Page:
Article by: Janette Dalgliesh
The folks at Byron Bay really know how to throw a writers’ festival—relaxed, sunny, laid-back and all about connecting. This was my first time, and I think I’ll become a regular.
The Festival comprises a core three-day weekend, preceded by more extras than you could poke a stick at: a week full of amazing workshops, a day-long program for local high schools, a film premiere with Q & A, literary food events and a youth day. There is even a sculpture competition, with some fabulous pieces—my favourite was this gorgeous frock made entirely of book pages. Crinkly to wear, but you’d never be bored!
You can see the program for yourself, and you’d have to agree it’s pretty darned impressive for a town with a population of only 9,000. Attendees drive down from Brisbane and up from Sydney; and those of us from further afield fly in from all over the country and all over the world.
My Festival experience lasted a week, and I loved every minute!
I manage three fabulous workshops in the week before the Festival: Kim Falconer’s Bad Boys: Writing Dark Heroes to Die For; Jane Meredith’s The Last Taboo: Writing from the Sacred Realms; and the extraordinary Fiction Masterclass with MJ Hyland.
And then the fun really began on Friday.
The core Festival takes place in a huge area of open ground next door to the Arts and Industrial estate. Marquees of various size are dotted between the usual supply of food tents and discreetly placed portaloo bays. In addition to the various venues, there is a tiny artists’ market with about eight superb stalls, and I believe this may expand in future years.
Attendees can buy one-day passes or cough up for the whole three days—and that gives you access to absolutely everything on site. There are panel discussions, “in conversation” sessions, debates and interviews; and after each session the writers involved make themselves available at the special book-signing tent.
Some attendees plan their day to the second, poring over their program with highlighter at the ready, making a beeline to each session with furrowed brow and determined stride. I belong more to the “I wonder what’s on now?” camp, meandering all over the paddock looking for the next juicy titbits to gobble up.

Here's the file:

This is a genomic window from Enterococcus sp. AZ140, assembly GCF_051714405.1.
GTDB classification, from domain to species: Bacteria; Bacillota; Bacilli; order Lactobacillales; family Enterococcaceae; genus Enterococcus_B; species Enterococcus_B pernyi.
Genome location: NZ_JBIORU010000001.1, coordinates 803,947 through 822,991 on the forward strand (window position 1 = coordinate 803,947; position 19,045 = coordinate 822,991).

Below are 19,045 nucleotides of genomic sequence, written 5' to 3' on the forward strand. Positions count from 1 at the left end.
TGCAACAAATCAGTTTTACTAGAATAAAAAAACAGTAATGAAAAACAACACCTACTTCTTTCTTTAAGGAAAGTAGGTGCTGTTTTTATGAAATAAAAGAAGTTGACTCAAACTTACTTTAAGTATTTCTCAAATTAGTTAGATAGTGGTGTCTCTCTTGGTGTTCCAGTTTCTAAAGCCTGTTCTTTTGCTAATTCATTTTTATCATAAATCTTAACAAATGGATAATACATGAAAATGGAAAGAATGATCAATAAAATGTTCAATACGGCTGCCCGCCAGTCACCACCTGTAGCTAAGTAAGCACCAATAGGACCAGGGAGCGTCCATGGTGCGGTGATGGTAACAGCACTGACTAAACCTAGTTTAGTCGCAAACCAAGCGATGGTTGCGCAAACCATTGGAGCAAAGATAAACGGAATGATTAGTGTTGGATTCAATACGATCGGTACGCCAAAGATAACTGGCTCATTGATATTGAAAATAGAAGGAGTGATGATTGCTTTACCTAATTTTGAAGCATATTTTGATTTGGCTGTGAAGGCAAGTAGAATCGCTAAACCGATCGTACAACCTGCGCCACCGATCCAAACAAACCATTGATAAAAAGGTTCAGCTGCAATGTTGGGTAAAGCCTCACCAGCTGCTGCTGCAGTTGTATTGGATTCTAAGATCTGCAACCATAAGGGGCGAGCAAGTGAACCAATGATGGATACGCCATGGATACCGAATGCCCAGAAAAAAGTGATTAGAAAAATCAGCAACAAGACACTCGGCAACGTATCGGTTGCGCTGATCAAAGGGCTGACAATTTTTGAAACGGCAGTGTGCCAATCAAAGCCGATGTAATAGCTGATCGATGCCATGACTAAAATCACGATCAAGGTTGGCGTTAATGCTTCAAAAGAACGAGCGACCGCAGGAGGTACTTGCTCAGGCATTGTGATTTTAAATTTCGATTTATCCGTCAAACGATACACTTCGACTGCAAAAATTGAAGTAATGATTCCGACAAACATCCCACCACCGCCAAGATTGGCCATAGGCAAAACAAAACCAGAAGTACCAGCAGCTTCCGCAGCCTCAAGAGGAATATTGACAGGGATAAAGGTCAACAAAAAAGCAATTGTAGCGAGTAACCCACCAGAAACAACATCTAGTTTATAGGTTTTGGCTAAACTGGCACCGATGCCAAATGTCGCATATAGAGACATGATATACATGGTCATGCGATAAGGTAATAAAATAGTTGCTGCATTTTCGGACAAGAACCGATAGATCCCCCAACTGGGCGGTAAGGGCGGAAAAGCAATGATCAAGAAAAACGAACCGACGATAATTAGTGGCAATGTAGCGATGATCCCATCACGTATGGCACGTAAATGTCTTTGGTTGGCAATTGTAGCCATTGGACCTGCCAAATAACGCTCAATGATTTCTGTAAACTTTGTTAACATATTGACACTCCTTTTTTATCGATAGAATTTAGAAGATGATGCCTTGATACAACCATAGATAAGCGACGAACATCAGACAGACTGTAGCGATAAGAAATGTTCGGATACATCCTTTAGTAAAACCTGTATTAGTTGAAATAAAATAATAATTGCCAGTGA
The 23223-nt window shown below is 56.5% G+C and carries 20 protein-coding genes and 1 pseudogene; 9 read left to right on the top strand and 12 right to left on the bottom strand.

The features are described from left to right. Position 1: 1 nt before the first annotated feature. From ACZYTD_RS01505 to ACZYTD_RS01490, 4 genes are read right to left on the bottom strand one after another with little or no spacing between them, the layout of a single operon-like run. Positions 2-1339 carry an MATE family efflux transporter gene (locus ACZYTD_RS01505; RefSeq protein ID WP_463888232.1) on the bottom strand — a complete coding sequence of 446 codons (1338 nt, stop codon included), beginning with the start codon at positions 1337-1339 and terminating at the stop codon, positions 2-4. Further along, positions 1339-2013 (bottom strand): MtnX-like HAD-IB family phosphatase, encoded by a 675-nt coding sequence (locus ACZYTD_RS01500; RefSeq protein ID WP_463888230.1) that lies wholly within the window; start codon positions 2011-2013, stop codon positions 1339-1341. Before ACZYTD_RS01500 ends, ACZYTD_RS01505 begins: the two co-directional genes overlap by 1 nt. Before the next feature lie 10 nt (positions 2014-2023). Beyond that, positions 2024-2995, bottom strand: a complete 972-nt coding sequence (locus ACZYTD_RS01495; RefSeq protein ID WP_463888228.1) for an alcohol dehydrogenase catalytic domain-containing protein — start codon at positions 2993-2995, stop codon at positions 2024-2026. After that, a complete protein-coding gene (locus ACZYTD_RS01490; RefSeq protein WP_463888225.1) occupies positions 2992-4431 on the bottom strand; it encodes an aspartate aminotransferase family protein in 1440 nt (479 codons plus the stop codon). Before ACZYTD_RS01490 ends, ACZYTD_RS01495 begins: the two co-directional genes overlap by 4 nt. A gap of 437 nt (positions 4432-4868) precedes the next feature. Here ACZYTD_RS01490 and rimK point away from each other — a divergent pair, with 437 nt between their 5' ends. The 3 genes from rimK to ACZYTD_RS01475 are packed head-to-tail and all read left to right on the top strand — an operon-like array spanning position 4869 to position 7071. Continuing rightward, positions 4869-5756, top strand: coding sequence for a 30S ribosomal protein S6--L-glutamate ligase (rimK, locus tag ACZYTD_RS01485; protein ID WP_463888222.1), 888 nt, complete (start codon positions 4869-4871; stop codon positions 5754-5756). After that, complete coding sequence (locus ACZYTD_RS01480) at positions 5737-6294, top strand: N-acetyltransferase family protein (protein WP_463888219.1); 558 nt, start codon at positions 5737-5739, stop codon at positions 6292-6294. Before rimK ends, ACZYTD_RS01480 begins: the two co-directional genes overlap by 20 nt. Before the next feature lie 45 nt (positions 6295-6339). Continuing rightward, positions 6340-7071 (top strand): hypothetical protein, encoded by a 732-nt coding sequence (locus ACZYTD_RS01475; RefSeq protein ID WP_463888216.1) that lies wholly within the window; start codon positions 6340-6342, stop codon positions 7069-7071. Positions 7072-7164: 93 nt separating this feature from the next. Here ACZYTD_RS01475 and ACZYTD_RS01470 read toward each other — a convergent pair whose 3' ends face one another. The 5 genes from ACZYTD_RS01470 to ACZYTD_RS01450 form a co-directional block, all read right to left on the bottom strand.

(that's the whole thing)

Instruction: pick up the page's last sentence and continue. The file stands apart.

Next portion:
With so much on offer, it’s inevitable that I missed far more than I experienced. Happily, the wonderful team at the Festival blog provided reports on many of the sessions I missed, including some wonderful encounters with crime writers Liz Porter and Michael Robotham. And ABC North Coast radio was on-site, recording many sessions which can be heard on their website.
My favourite highlights gave me a grab-bag of fabulous memories:
- Producer Nelson Woss and Koko the kelpie, star of the movie Red Dog, invited to join author Louis de Bernières mid-interview—and even Koko has his say
- Listening to Kim Falconer and Traci Harding talking fantasy, astrology, quantum physics and ancient British history—while Fiona McIntosh lightened the mood with her winter boots and word counts
- Learning about the skill of pitching, by watching six authors practice their powers of persuasion in front of a panel of publishers—local writer and broadcaster Annette Malfording’s technique was masterful!
- Falling in love with Stephanie Dowrick’s eloquence on the subject of creativity, her own writing journey and the Divine feminine
- Watching Melbourne activist writer Benjamin Solah give it his all, with a fiery recitation of his spoken word piece Rhyme for Refugees at a poetry tent open reading
But in amongst this cornucopia of word-related abundance, what I’ll remember best is the sense of connection. This Festival is more than simply a collection of brilliant panels and sessions and workshops; it’s a community. A fairground full of people who love words—whether those words are used in ferocious political debate, to make us laugh, to explore strange universes, to sing, or to inspire our love of sensuous food—we came together to celebrate in a giant outdoor weeklong party.
I met up with writer, editor and publisher friends whom I know mainly online—that was to be expected, and was an unregretted reason for missing some fabulous sessions.
But here’s why I really love Festivals like Byron. I don’t suppose for a moment that the big urban Festivals like Melbourne and Sydney—great as they are—would afford me the opportunity to chat animation with Tim Ferguson, the benefits of shea butter with Traci Harding or a cure for jetlag with MJ Hyland.
In the end, it’s all about the people. That’s why it’s MY kind of Festival.